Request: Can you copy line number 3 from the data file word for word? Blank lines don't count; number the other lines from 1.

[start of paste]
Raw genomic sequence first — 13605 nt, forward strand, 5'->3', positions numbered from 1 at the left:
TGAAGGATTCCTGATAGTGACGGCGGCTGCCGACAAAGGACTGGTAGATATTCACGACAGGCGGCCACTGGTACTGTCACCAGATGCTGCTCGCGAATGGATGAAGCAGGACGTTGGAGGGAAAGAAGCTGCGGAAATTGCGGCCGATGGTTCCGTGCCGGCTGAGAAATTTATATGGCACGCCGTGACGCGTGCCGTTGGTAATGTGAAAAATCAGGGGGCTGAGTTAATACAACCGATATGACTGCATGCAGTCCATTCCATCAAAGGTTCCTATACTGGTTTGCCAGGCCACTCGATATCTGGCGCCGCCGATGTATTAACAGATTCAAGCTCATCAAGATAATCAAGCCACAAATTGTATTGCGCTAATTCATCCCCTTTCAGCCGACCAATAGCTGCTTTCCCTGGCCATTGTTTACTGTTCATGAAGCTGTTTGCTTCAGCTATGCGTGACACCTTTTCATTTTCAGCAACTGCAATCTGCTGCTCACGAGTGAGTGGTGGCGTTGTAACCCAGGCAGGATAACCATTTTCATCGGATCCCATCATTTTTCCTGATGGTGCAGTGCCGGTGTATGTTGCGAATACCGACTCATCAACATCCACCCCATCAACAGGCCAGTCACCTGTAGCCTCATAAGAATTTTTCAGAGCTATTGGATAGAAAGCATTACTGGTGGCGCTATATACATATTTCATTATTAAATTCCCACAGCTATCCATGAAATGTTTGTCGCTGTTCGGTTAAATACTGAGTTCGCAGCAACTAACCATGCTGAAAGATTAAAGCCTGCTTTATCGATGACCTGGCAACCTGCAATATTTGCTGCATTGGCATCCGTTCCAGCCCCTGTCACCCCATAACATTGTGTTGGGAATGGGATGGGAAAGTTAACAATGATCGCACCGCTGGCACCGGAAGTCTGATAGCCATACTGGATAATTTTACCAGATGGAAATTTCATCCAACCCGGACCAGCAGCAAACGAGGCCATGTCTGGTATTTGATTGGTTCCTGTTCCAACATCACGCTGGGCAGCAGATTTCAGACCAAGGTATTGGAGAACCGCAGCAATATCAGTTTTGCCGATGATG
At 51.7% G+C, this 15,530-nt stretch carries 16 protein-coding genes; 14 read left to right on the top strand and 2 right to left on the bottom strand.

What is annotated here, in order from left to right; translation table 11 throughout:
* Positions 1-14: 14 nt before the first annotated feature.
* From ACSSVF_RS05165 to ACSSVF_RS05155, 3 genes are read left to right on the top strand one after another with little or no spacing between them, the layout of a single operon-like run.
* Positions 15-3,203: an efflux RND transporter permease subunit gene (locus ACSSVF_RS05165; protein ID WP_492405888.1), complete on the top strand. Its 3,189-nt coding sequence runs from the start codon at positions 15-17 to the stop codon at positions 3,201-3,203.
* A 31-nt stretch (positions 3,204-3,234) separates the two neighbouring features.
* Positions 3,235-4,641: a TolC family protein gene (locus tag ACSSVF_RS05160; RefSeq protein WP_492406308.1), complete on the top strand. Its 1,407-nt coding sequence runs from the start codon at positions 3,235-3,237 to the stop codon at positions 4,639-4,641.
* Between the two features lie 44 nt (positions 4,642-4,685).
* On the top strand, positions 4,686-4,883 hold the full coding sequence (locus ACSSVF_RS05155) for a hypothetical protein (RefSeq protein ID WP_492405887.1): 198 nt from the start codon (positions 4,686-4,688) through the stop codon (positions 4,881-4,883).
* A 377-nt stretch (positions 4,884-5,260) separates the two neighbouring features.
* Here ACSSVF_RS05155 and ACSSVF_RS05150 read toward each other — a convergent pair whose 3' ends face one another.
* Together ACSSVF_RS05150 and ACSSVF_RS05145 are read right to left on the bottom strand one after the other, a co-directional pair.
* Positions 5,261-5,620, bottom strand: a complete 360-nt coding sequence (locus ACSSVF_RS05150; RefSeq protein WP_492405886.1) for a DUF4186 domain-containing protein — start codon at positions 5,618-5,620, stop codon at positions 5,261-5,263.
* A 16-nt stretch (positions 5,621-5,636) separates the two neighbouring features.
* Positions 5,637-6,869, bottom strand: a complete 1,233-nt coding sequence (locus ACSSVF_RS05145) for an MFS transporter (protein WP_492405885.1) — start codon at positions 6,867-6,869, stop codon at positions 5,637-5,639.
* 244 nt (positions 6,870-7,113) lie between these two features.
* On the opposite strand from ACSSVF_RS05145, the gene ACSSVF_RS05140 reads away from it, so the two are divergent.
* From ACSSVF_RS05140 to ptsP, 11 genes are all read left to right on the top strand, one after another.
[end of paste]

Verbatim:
At 51.7% G+C, this 15,530-nt stretch carries 16 protein-coding genes; 14 read left to right on the top strand and 2 right to left on the bottom strand.